We also find it a little strange to note that Nike still has a very cozy relationship with its biggest spokesman, Michael Jordan, who not only admitted to being a serial adulterer but supposedly taught Tiger how to follow in his footsteps. (Both Tiger and Kobe Bryant, another famous cheater and homophobe, have new Nike campaigns on the way. Tiger’s is titled “apologies.”)

Here’s what we take from this development:

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Nike, More Brands Taking Social Media In-House

Nike Facebook page One of the most interesting trend stories to pop up so far this month concerned Nike‘s decision to take its social media efforts away from third-party agencies and do everything in-house.

Some industry observers see this move as a sign of larger trends. Given the fact that we recently wondered whether social media responsibilities would fall to PR or marketing departments in the future, we think the topic is extremely relevant to all communications professionals.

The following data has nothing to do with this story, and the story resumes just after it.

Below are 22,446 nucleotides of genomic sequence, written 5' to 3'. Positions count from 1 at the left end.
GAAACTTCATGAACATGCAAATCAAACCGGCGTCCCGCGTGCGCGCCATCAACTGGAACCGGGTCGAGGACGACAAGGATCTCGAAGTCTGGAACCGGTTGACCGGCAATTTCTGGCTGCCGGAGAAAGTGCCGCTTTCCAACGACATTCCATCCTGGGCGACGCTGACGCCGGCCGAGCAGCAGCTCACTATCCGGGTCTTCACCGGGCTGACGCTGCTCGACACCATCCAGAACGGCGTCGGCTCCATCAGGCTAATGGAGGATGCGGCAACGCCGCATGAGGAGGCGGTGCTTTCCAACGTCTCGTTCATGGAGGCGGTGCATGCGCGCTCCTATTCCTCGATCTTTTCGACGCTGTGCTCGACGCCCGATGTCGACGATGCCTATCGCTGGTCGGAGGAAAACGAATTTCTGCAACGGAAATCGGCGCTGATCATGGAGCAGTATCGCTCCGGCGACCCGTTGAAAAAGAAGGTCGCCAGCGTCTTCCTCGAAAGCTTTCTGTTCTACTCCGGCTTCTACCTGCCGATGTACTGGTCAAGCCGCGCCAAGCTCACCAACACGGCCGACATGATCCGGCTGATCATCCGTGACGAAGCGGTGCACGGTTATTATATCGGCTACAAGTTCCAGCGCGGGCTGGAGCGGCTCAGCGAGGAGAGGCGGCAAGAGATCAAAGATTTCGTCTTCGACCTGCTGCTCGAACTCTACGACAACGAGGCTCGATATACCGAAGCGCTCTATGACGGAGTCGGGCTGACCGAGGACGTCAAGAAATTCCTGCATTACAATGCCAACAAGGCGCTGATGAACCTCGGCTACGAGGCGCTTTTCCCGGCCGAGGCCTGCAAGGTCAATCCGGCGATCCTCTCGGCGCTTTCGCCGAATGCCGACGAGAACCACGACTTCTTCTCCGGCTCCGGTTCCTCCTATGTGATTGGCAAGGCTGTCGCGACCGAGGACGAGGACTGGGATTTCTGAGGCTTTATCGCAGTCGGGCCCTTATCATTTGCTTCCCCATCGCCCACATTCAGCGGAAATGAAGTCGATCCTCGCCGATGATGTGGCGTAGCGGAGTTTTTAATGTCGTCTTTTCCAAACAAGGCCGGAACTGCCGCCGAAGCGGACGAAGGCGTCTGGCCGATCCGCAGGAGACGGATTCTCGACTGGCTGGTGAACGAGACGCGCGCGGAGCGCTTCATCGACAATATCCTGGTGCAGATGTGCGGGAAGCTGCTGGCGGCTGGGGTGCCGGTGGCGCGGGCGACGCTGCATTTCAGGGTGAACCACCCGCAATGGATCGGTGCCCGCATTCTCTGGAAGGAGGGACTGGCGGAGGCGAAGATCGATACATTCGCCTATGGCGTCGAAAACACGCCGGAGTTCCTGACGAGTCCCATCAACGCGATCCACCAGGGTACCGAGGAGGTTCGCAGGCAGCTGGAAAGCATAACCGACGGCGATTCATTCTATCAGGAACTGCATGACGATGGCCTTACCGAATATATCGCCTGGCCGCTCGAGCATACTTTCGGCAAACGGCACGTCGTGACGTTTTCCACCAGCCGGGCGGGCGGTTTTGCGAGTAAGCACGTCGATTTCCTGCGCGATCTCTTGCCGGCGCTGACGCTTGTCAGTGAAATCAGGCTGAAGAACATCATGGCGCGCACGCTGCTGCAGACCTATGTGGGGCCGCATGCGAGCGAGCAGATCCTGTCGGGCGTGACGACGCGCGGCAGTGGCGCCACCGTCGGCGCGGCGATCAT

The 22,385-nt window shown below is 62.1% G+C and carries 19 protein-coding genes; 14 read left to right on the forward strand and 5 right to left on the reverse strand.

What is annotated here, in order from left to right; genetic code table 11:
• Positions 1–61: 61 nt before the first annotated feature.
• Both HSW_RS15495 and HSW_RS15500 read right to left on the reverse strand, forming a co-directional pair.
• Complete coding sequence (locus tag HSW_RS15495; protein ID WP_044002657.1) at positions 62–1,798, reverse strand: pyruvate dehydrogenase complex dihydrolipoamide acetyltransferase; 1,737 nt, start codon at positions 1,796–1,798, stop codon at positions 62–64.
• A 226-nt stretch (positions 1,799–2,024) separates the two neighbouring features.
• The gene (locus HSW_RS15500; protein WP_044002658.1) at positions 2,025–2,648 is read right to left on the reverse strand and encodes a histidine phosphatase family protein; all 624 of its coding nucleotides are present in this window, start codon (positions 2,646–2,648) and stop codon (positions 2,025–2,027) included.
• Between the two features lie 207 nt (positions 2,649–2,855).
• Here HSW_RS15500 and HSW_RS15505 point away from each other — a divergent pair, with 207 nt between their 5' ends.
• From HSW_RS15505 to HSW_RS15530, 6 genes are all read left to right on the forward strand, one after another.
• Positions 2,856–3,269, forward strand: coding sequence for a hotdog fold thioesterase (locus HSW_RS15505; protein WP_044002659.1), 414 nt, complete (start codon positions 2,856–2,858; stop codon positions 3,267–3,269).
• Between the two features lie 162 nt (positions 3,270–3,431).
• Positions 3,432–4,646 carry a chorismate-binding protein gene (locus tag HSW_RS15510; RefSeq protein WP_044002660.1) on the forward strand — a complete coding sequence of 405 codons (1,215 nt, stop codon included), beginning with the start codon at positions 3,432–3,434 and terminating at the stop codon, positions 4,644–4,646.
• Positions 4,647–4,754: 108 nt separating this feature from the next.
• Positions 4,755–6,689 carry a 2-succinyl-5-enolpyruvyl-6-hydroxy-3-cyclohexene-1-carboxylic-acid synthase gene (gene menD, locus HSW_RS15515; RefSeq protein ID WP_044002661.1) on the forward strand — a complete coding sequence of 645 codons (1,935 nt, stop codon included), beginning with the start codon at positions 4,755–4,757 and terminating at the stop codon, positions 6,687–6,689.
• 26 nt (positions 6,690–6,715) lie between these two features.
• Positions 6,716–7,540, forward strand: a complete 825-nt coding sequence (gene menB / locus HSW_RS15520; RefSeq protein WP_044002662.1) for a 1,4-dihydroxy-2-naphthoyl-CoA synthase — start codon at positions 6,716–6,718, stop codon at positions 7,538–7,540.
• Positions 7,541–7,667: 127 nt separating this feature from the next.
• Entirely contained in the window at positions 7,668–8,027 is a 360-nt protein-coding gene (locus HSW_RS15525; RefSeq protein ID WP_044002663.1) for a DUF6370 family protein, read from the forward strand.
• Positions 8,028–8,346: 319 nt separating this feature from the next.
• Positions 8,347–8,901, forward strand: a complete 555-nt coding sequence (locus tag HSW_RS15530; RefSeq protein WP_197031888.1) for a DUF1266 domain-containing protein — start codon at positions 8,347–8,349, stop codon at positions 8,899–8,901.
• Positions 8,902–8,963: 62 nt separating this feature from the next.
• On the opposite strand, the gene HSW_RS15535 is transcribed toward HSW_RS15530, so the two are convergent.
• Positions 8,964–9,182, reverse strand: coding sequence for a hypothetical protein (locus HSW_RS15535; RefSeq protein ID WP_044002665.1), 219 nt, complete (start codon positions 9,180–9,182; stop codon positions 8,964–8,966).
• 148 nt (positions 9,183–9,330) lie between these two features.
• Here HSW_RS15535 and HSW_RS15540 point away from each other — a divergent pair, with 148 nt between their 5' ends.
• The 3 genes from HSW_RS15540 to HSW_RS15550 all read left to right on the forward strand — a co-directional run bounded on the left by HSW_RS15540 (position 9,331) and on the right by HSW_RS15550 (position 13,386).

Nike claims that keeping all social operations in-house will help its team “gain a deeper understanding” of its fans in the interest of boosting brand loyalty. It started the transition in October by hiring Musa Tariq, former social media marketing director for Burberry, to “kick start” its social strategy.

The sneaker king isn’t the only company to take a greater degree of responsibility for its own social media efforts in recent months: Competitor Reebok conducted an internal audit of all its social channels after rejecting contract offers from agencies, and Digiday reports that other big names like Ford and Campbell’s Soup have done the same.

This isn’t to say that Nike will sever ties with all third-party firms.

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6 SEO Content Tips You May Have Missed